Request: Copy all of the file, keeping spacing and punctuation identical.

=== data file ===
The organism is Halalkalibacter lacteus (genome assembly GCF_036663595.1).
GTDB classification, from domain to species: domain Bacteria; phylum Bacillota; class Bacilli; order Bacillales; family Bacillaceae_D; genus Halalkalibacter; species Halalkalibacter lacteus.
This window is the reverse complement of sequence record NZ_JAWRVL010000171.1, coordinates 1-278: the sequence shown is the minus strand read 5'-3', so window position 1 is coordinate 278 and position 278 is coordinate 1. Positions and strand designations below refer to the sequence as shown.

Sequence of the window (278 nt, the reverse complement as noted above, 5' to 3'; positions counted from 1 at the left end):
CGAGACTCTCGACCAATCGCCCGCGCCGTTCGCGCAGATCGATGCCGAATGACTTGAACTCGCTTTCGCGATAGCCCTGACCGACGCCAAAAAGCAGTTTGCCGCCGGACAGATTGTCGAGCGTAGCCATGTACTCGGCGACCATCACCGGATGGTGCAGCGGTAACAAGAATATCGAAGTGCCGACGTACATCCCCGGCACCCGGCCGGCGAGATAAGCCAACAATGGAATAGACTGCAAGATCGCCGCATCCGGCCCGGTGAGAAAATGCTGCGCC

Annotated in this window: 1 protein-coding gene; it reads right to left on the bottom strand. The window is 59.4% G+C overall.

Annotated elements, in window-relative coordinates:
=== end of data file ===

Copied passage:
The organism is Halalkalibacter lacteus (genome assembly GCF_036663595.1).
GTDB classification, from domain to species: domain Bacteria; phylum Bacillota; class Bacilli; order Bacillales; family Bacillaceae_D; genus Halalkalibacter; species Halalkalibacter lacteus.
This window is the reverse complement of sequence record NZ_JAWRVL010000171.1, coordinates 1-278: the sequence shown is the minus strand read 5'-3', so window position 1 is coordinate 278 and position 278 is coordinate 1. Positions and strand designations below refer to the sequence as shown.

Sequence of the window (278 nt, the reverse complement as noted above, 5' to 3'; positions counted from 1 at the left end):
CGAGACTCTCGACCAATCGCCCGCGCCGTTCGCGCAGATCGATGCCGAATGACTTGAACTCGCTTTCGCGATAGCCCTGACCGACGCCAAAAAGCAGTTTGCCGCCGGACAGATTGTCGAGCGTAGCCATGTACTCGGCGACCATCACCGGATGGTGCAGCGGTAACAAGAATATCGAAGTGCCGACGTACATCCCCGGCACCCGGCCGGCGAGATAAGCCAACAATGGAATAGACTGCAAGATCGCCGCATCCGGCCCGGTGAGAAAATGCTGCGCC

Annotated in this window: 1 protein-coding gene; it reads right to left on the bottom strand. The window is 59.4% G+C overall.

Annotated elements, in window-relative coordinates: